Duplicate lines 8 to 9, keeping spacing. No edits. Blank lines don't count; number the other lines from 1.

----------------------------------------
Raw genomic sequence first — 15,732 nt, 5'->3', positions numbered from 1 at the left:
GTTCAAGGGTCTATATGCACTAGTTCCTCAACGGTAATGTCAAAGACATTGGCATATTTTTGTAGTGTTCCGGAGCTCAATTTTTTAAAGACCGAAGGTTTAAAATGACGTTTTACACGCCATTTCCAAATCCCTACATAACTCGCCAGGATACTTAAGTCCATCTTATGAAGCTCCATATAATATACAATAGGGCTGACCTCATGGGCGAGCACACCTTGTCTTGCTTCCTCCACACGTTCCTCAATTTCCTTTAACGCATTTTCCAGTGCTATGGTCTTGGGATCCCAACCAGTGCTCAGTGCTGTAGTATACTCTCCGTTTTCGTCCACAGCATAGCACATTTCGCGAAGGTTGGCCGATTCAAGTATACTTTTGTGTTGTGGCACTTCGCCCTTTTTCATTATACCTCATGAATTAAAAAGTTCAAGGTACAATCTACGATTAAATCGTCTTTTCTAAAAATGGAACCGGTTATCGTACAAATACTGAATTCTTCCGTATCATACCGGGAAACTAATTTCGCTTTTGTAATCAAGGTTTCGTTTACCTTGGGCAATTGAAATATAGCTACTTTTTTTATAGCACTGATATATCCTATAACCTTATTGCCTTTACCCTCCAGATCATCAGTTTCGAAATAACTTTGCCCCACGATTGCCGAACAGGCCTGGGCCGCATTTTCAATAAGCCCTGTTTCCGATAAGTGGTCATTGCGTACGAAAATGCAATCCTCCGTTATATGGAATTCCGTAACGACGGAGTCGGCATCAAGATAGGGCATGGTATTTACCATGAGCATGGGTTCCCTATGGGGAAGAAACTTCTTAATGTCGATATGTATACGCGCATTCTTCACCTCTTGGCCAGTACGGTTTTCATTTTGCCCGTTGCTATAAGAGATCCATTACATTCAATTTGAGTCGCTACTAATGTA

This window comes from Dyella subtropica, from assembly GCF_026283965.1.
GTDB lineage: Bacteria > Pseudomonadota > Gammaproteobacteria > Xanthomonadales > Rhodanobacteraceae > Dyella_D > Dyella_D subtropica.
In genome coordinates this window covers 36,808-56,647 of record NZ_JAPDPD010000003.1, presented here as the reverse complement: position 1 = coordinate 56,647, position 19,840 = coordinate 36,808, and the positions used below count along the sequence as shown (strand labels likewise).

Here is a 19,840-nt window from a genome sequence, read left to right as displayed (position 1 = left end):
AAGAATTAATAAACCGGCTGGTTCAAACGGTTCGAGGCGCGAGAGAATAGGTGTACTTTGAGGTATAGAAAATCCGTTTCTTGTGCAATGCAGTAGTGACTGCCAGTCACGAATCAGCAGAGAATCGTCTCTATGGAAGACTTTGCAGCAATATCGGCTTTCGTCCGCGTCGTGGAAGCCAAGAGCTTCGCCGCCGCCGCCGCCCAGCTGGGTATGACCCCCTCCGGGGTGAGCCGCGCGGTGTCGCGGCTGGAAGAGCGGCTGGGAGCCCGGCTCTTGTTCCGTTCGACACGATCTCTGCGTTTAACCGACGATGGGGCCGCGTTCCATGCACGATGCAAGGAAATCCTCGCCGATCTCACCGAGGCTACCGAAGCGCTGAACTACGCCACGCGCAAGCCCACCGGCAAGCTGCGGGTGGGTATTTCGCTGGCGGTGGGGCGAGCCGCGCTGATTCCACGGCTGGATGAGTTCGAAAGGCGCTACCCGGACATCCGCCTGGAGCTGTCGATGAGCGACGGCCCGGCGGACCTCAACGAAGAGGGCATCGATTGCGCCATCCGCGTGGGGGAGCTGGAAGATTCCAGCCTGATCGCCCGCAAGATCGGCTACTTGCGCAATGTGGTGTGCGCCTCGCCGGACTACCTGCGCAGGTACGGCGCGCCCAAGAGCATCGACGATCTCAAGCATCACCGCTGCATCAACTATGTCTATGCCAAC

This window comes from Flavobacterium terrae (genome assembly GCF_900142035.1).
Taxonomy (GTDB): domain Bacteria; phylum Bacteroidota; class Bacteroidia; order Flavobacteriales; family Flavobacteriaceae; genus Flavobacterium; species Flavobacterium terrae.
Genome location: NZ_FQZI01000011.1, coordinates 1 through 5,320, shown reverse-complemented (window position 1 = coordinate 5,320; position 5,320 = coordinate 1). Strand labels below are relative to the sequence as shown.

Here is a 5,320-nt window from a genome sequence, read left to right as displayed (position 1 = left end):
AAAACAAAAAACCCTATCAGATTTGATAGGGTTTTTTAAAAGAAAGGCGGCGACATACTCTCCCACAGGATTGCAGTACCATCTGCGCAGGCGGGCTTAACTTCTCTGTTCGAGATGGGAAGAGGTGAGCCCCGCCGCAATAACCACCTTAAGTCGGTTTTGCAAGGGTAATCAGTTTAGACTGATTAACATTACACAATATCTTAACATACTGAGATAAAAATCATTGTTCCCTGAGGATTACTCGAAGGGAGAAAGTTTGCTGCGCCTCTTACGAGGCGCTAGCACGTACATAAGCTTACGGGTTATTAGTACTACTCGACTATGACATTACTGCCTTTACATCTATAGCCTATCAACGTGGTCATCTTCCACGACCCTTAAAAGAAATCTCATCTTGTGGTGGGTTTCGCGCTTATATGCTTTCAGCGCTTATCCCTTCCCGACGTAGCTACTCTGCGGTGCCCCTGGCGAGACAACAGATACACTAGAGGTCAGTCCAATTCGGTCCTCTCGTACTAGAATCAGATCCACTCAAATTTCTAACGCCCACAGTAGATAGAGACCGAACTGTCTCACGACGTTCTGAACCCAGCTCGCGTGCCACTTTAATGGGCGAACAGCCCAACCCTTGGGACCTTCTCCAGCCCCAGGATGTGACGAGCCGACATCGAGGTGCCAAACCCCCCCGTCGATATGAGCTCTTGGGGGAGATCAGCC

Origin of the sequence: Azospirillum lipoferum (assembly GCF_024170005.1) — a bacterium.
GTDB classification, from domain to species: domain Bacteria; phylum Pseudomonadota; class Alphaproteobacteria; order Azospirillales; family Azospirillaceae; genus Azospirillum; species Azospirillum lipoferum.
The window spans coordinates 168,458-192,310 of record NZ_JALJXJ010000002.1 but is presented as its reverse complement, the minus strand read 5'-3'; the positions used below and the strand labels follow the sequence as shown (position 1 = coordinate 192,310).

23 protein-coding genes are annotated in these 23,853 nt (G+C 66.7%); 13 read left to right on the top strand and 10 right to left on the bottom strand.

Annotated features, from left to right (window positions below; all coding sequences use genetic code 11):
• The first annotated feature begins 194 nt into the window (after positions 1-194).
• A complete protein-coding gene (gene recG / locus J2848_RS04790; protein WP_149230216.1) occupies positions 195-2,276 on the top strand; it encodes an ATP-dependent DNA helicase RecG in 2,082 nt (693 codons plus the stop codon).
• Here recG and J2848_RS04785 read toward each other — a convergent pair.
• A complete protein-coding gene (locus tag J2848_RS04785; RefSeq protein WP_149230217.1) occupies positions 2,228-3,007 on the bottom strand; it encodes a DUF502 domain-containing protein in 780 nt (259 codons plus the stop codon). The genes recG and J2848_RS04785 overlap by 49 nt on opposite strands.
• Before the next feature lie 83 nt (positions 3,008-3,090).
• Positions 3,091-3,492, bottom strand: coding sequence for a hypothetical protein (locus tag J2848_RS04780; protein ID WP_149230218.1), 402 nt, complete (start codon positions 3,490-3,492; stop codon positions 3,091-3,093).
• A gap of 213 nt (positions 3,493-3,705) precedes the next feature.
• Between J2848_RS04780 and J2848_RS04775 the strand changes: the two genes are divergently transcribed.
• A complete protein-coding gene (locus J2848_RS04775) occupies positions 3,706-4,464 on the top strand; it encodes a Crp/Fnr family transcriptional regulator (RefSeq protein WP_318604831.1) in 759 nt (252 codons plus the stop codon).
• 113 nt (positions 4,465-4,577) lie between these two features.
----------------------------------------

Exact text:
This window comes from Flavobacterium terrae (genome assembly GCF_900142035.1).
Taxonomy (GTDB): domain Bacteria; phylum Bacteroidota; class Bacteroidia; order Flavobacteriales; family Flavobacteriaceae; genus Flavobacterium; species Flavobacterium terrae.